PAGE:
Updated: May 26
This information is directly from VCA Hospital Website
Immediately after birth, a kitten receives a temporary form of immunity through the colostrum, which is the milk produced by mother cats shortly after birth, laden with protective antibodies. This first milk is produced only for a few days after birth and contains proteins called maternal antibodies. For about 24-48 hours after birth, the kitten's intestine allows absorption of these antibodies directly into the blood stream. This passive immunity protects the kitten during its first few weeks of life when its immune system is immature, but in order to remain protected against these diseases, the kitten must produce its own, longer-lasting active immunity. Vaccinations stimulate active immunity, but they have to be given at just the right time. As long as the mother's antibodies are present in the kitten’s bloodstream, they prevent the immune system from responding effectively to the vaccines. When a kitten is ready to respond to vaccinations depends on the level of immunity in the mother cat, the amount of antibody absorbed by the nursing kitten, and the general health and nutrition of the kitten.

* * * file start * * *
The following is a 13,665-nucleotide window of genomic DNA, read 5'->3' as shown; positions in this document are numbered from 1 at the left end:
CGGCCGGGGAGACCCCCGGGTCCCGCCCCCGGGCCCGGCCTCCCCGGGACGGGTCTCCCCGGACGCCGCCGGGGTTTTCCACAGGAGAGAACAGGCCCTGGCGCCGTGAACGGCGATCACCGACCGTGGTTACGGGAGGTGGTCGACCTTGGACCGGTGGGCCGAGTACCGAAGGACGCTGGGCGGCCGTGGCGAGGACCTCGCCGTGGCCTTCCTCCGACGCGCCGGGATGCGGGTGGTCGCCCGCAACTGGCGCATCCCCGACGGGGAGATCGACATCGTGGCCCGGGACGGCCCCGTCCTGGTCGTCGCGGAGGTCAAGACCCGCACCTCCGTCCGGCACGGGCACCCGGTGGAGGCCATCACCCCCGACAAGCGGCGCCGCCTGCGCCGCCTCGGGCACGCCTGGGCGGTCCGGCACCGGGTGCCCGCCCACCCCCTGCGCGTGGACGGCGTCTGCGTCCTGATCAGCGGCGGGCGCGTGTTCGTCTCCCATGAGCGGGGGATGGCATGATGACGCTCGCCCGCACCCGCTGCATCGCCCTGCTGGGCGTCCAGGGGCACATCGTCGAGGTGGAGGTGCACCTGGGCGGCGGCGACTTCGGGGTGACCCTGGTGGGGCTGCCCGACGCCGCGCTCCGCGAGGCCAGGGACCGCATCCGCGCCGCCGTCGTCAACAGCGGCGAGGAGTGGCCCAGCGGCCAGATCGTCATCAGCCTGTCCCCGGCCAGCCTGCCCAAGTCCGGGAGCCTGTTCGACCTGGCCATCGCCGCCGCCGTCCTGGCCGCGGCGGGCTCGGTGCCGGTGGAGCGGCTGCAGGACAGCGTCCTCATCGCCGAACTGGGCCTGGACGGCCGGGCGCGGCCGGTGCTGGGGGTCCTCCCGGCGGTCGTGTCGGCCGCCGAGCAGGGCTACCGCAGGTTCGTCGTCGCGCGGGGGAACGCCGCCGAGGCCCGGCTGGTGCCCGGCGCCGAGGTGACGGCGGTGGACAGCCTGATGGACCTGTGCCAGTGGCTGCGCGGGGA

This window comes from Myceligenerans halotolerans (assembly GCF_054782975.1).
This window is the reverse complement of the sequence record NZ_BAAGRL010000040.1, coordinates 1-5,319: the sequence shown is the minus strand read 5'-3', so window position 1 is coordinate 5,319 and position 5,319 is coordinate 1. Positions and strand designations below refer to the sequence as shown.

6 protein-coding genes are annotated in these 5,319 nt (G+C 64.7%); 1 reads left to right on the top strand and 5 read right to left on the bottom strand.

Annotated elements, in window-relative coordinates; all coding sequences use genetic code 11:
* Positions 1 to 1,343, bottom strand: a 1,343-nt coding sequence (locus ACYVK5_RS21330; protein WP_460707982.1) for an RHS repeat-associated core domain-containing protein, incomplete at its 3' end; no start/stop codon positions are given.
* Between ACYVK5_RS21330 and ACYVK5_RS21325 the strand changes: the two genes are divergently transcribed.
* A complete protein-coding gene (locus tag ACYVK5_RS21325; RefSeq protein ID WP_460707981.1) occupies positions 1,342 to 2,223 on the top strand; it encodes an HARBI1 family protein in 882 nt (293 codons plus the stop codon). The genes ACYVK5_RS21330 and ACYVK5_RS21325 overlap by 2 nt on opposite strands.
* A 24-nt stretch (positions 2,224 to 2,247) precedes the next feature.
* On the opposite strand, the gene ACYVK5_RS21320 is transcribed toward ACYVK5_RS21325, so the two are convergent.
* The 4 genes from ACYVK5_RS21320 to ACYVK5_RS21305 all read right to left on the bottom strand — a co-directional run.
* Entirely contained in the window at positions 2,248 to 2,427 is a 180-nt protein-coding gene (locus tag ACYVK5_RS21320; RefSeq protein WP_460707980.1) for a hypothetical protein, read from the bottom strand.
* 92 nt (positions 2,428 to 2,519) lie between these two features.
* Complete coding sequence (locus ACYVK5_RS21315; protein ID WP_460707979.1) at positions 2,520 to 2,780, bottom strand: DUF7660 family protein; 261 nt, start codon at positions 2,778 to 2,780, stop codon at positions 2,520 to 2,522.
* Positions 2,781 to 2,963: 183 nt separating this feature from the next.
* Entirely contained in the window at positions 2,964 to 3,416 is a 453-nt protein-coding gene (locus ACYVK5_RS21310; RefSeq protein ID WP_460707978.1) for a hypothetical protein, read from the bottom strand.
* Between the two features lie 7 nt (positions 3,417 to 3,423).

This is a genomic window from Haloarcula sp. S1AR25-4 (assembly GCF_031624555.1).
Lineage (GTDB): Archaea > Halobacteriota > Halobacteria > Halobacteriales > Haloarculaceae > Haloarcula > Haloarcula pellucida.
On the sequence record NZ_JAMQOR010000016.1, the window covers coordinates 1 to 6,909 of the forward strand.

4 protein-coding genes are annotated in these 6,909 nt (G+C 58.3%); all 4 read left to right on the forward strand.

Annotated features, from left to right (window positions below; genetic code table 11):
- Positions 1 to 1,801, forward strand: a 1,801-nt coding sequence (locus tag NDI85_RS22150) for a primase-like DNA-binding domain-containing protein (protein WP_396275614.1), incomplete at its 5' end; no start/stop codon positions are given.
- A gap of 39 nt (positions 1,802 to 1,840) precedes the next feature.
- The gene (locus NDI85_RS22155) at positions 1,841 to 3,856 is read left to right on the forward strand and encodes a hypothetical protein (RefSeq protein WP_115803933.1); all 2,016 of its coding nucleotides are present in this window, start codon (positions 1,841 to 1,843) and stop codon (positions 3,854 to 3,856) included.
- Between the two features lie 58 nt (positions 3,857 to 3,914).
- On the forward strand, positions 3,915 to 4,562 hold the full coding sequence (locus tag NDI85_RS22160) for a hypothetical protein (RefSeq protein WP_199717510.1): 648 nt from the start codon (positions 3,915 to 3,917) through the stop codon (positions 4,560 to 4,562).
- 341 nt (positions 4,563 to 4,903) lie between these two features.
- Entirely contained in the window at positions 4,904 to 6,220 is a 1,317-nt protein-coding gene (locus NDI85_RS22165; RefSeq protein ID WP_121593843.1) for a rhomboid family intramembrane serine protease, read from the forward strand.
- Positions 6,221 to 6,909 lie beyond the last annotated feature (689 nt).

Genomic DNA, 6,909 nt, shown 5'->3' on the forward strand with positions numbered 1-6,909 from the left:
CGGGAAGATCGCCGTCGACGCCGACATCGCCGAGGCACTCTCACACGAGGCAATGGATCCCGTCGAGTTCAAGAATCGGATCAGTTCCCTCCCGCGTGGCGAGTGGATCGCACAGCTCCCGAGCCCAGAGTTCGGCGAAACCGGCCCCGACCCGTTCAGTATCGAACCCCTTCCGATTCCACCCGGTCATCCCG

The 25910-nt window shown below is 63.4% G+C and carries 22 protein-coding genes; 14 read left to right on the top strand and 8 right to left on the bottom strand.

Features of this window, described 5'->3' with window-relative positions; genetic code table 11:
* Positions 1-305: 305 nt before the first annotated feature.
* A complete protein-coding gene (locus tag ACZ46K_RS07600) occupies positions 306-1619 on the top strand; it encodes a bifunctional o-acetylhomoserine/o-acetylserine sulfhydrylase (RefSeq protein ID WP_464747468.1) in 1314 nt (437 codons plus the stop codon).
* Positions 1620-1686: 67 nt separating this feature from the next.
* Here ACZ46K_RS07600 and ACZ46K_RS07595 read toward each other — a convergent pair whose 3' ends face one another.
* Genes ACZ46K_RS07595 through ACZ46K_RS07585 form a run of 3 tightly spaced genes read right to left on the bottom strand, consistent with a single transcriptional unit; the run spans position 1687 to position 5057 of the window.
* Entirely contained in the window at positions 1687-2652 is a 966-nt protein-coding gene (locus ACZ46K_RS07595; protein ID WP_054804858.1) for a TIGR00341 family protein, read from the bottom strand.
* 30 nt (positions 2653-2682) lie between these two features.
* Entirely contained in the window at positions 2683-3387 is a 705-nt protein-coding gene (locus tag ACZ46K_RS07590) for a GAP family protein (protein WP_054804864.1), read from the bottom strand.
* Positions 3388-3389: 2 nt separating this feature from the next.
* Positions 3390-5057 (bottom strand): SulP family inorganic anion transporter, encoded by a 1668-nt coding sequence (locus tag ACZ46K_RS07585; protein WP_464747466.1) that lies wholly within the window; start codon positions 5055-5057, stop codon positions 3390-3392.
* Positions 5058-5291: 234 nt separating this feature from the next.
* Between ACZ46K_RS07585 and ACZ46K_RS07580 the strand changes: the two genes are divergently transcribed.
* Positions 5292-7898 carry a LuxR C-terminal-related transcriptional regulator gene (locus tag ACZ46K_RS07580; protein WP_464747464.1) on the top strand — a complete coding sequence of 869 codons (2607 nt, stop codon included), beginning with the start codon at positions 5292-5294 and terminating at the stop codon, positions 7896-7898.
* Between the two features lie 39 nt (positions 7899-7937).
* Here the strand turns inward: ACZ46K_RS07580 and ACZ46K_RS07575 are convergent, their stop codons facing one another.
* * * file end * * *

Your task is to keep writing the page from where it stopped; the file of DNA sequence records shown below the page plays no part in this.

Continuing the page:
Since it is difficult to know exactly when an individual kitten will lose its short-term passive immunity and be ready for immunizations, a series of vaccinations given at specific intervals increases the odds of stimulating active immunity in the kitten. The goal is to give at least two vaccinations in the critical window of time that occurs after the kitten loses her maternal immunity and before she is exposed to infectious diseases. Giving a series improves the chances of hitting this window twice. Also, multiple injections are needed because a single vaccination, even if effective, is not likely to stimulate the long-term active immunity that is so important. Rabies vaccine is an exception since one injection given at the proper age is enough to produce lasting immunity.
To keep up the cat’s immunity through adulthood, vaccines are repeated once every 1-3 years depending on individual circumstances and vaccine type.